Wed. Jun 19th, 2024

How Covid-19 impacts male reproduction?

The virus can occasionally be identified in semen and may even directly bind to sperm cells, according to the evidence, which also implies that covid-19 infections can reduce sperm levels for months.

According to the UNFPA Report published in July 2021, the number of births decreased by 3.0 percent in October, 5.0 percent in November, and 8.1 percent in December 2020 in 15 European Union member nations, while it decreased by 7.7 percent in the United States.

The same survey also found that although birth rates globally were down as previously reported and also in Spain, Russia, and France, Bangladesh stands out with an increase in births.

The risk of Covid-19’s harmful effects directly affecting the reproductive and sexual health systems of Covid-19-positive persons, however, seems to be overlooked in this particular paper. Examining the psychosocial or societal effects of the pandemic is just as crucial as determining how Covid-19 will affect medical results.

Although Covid-19 is largely a pulmonary infection, it has been postulated that it may also affect the male reproductive system through a number of mechanisms, including effects on spermatogenesis and testicular architecture. There may be a statistically significant change in sperm concentration and motility, according to a few case-controlled studies. Covid-19 may have an impact on female fertility and disrupt female reproductive processes in addition to males. According to the World Economic Forum, there was a considerable rise in stillbirths, maternal deaths, and mother depression during the epidemic, which was supported by international studies on the effects of Covid-19.

Experts in fertility and mental health are now very concerned about how Covid-19 will affect future reproduction.

An investigation was conducted by IIT Bombay and Jaslok Hospital in Mumbai, India to determine how Covid-19 affects male infertility. They looked for proteins in the seminal fluid of Covid-19-infected individuals that are known to be essential for spermatogenesis and the process of sperm and egg fertilisation. Covid-19.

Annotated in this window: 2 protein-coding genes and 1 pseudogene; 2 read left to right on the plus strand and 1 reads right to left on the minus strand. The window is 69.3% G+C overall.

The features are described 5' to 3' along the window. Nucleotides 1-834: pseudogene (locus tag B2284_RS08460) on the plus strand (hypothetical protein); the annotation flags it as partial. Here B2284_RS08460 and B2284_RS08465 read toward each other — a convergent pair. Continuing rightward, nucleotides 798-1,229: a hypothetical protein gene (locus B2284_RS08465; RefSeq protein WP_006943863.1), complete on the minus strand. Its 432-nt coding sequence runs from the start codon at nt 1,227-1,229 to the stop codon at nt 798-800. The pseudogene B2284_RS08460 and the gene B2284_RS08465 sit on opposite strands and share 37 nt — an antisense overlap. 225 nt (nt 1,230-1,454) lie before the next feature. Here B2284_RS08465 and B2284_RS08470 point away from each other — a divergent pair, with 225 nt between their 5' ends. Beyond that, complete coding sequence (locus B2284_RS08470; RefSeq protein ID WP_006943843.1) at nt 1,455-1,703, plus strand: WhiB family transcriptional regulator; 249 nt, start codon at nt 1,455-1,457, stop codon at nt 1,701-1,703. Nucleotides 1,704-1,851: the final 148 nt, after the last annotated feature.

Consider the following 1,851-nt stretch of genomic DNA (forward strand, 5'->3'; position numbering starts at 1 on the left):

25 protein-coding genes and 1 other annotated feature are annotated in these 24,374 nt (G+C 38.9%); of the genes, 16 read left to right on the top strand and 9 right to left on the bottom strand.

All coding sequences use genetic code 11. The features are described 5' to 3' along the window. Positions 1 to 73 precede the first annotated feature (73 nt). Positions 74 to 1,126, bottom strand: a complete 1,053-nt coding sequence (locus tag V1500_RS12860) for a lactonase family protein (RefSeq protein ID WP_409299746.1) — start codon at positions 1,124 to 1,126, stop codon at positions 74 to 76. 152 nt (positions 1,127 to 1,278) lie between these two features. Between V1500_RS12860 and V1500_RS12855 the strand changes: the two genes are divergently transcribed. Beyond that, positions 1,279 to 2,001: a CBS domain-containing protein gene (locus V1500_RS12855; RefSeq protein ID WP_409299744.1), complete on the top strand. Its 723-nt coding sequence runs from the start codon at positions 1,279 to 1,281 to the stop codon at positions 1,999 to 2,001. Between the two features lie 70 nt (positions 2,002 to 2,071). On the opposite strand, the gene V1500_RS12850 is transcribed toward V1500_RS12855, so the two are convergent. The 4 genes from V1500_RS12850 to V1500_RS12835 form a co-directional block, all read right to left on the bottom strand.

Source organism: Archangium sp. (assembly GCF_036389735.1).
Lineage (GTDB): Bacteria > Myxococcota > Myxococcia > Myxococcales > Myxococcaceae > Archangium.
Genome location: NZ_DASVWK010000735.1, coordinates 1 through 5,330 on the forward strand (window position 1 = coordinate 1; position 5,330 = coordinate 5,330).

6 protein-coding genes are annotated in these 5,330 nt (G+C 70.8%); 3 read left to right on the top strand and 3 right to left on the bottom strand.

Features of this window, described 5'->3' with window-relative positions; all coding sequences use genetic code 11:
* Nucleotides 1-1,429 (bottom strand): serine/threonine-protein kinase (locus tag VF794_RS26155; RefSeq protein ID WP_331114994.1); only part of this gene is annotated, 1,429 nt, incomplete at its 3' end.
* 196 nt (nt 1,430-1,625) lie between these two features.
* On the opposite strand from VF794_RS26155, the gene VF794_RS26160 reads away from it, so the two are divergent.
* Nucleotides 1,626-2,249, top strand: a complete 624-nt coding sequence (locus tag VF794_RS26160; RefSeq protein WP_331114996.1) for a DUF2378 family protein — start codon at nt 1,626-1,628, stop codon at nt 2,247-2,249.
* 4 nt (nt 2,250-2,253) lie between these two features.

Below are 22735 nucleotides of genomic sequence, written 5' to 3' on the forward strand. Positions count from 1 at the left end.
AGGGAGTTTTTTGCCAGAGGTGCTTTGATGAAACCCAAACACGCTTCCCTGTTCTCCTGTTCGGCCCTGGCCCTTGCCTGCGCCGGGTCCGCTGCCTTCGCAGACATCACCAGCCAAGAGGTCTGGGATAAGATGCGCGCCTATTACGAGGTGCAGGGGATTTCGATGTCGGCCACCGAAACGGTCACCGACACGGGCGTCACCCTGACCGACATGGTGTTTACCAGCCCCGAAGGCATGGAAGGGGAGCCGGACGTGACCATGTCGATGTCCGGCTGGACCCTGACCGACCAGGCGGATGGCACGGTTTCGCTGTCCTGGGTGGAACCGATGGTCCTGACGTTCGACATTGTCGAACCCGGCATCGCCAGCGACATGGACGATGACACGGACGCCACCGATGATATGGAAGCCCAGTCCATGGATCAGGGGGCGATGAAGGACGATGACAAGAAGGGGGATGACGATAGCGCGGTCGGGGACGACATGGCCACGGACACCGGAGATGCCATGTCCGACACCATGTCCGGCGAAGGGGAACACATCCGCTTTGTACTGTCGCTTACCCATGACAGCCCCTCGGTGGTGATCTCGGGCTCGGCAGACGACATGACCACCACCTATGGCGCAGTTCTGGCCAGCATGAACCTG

In order to gain insight into the long-term effects of Covid-19 infection on male fertility, a research on males who were recovering from the infection was done.

The study found that men recovering from Covid-19 infection had aberrant expression of 48 proteins important for reproduction. The proteome analysis hinted that there might be a link between Covid-19 and a decline in male fertility soon after the infection with Covid-19.

As a result, it is speculated that males who have had Covid-19 may experience a delay in becoming parents immediately after contracting the infection; however, it is unclear if this effect persists over time.

Dr. Baris Ata, a Senior Consultant at ART Fertility Clinics in Dubai who is a member of the ESHRE (European Society of Human Reproduction and Embryology) working group on Covid-19 and has co-authored five ESHRE publications on Covid-19 infection in pregnancies or during ART treatments, reviewed the published literature while conducting the review.

Ata said, “Studies have concluded that the outcomes of ART pregnancies are no different from spontaneous conceptions, following Covid-19 infection. Furthermore, these studies suggest that newborns are protected by antibodies from mothers who have had Covid-19 in pregnancy. However, there is also evidence that severe Covid-19 disease during pregnancy may increase the risk of damaging the placenta and consequently increase the risk of smaller and at-risk babies or prematurely born babies.

Further research is needed to understand how the Covid-19 infection affects male and general fertility, which is one of the many medical side effects.

There is general agreement among fertility specialists that a Covid-19 history should be a crucial component of beginning any fertility treatment.

By Editor

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